Appendix 3: Letter to Chair from Richard
Slaven, Partner, Pinsent Masons LLP, 9 March 2015
Dear Mr Davidson
The Construction Workers Compensation Scheme
You have asked for us to provide an update to the
committee on the Construction Workers Compensation Scheme (the
Although the Scheme officially launched in July 2014
two factors ensured that the inflow of applications did not commence
until, effectively, late autumn 2014.
First, for approximately 12 weeks following launch,
solicitors representing the Claimant/union group engaged in lengthy
correspondence concerning the terms of the Scheme, which appears
to have delayed any advice being given to their clients on joining
the Scheme. Second, and as a direct result of the Claimant/union
group's objection to the Scheme Administrator holding the Consulting
Association data ("TCA data") for validation
and compensation purposes, all enquiry forms were delayed by initial
ICO assessment against TCA data. That process had been taking
up to 6 weeks although we have continued to work on solutions
to reduce this delay. The effect of these factors is that a sizeable
majority of applications to the Scheme have been submitted only
in the last 4 months or so.
The Scheme statistics for the period up to the end
of February 2015 are as follows:
· 444 formal written enquiry forms
have been received.
· 210 applicants have been validated
as eligible to join the scheme and have either joined or have
been provided with the joining documents for execution.
· 60 further individuals are still
awaiting initial assessment by the ICO or are being held pending
further enquiries to confirm identity.
· 132 claims have been settled and
have either been paid (104) or are in the process of being paid
In addition, you have asked for a breakdown of the
132 awards that have been settled. The position is set out in
the table below.
*No applicant eligible to join the Full Review which
requires proof of loss (maximum award £100,000) has yet chosen
to do so.
To put the above figures in context, we understand
that as at the end of February 2015 there were 325 Claimants involved
in the group litigation, parts of which have been underway for
at least three years.
Whilst these early Scheme figures are encouraging,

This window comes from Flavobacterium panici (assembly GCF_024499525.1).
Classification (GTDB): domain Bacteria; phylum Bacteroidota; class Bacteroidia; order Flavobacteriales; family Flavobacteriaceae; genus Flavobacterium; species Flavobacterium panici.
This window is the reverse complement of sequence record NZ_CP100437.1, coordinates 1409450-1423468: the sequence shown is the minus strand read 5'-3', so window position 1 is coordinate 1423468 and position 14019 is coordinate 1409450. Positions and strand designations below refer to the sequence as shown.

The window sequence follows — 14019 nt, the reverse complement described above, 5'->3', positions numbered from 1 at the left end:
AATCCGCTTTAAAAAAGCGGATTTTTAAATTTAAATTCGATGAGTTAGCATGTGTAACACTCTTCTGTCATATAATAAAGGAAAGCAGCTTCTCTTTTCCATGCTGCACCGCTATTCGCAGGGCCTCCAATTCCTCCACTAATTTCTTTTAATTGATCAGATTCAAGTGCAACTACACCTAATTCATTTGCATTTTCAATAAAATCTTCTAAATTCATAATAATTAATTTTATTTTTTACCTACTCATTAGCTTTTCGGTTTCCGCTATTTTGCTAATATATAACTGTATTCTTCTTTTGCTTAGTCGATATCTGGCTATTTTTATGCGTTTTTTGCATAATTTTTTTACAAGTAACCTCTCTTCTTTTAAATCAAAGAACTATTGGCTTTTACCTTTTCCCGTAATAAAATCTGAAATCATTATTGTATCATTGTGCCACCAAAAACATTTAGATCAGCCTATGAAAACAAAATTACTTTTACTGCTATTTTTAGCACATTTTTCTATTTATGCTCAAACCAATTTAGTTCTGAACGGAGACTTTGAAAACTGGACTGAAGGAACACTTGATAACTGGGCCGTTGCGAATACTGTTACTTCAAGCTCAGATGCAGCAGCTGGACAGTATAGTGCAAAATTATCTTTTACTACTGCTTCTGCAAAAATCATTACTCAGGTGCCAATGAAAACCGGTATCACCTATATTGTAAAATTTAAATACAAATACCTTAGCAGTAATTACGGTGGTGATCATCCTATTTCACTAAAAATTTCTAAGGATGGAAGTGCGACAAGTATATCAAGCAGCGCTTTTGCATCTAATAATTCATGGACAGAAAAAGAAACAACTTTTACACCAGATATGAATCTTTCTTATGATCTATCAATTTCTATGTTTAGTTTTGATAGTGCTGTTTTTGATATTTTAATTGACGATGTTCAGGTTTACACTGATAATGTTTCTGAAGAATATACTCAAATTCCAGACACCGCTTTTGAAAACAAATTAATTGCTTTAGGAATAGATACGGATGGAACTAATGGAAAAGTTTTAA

they have been achieved despite considerable headwinds in communicating
and administering the Scheme. This will, inevitably, have negatively
impacted take-up. Notwithstanding these extrinsic obstacles, the
Scheme has been widely advertised at a local and regional level,
with information also provided to media outlets to raise awareness.
Very few applications, however, have resulted from this activity.
As we have emphasised to your Committee in the past, the Scheme
is attempting to reach 3,000 or so affected individuals as against
a wider UK population of 62 million. Many of those that the Scheme
is trying to reach are of retirement age and will have left work.
As we have sought to explain throughout, it remains
clear that the single most important factor that will prevent
the Scheme from compensating a greater percentage of the affected
individuals is an absence of direct and repeated communication
to those affected. The ICO has, under the direction of the court,
conducted a limited exercise to communicate both the litigation
and the Scheme to those for whom it holds current details, but
this falls well short of the repeat direct communication the Scheme
Administrator would have conducted.
Unlike the Claimant/union group the Scheme Administrator
does not have the benefit of current or past members contact information.
Further, as a result of objections from the Claimant/union group,
the Scheme Administrator does not have access to the historical
TCA data which contains past addresses and other information which
might help identify and target affected individuals. Finally,
the Claimant/union group has also prevented the Scheme gaining
access to the current addresses of some 1,100 individuals which
were matched by the Department of Work and Pensions, from National
Insurance numbers held on TCA data. These objections have been
made despite the fact that the Scheme provides that all applicants
receive legal advice so that they can make an informed decision
on whether to join the Scheme.
You have asked whether it is possible to compare
take up of the Scheme by reference to other redress schemes.
As we highlight above the Scheme operation is still in its early
stages. You will also understand that all schemes must be seen
in their specific context: Statutory redress schemes for industrial
injuries for example are not helpful comparators because the population
of affected individuals is generally unknown. Schemes such as
FCA-supervised consumer redress schemes (under s404 FSMA 2000)
have the ability to contact affected individuals. One of the
most recent redress schemes for those who purchased card and identity
protection policies from CPP Group PLC is reported by the FCA
to have attracted take-up of 33.8% of eligible claimants over
its life despite those affected having been contacted direct on
Voluntary redress schemes, such as the Voicemail
Interception Compensation Scheme introduced by News International
in April 2011 (the redress scheme most similar to our Scheme in
architecture) provide a choice of compensation through the scheme
as an alternative to a Court process. It has been reported that
the News International scheme over its entire life of two years,
settled a total of 60 claims. That settlement figure is against
250 applications and a total population of affected individuals
estimated at between 1,000 and 4,000.
I hope the information contained in this letter is
helpful to the Committee and I would be happy to provide further
information or clarification if required.
Pinsent Masons LLP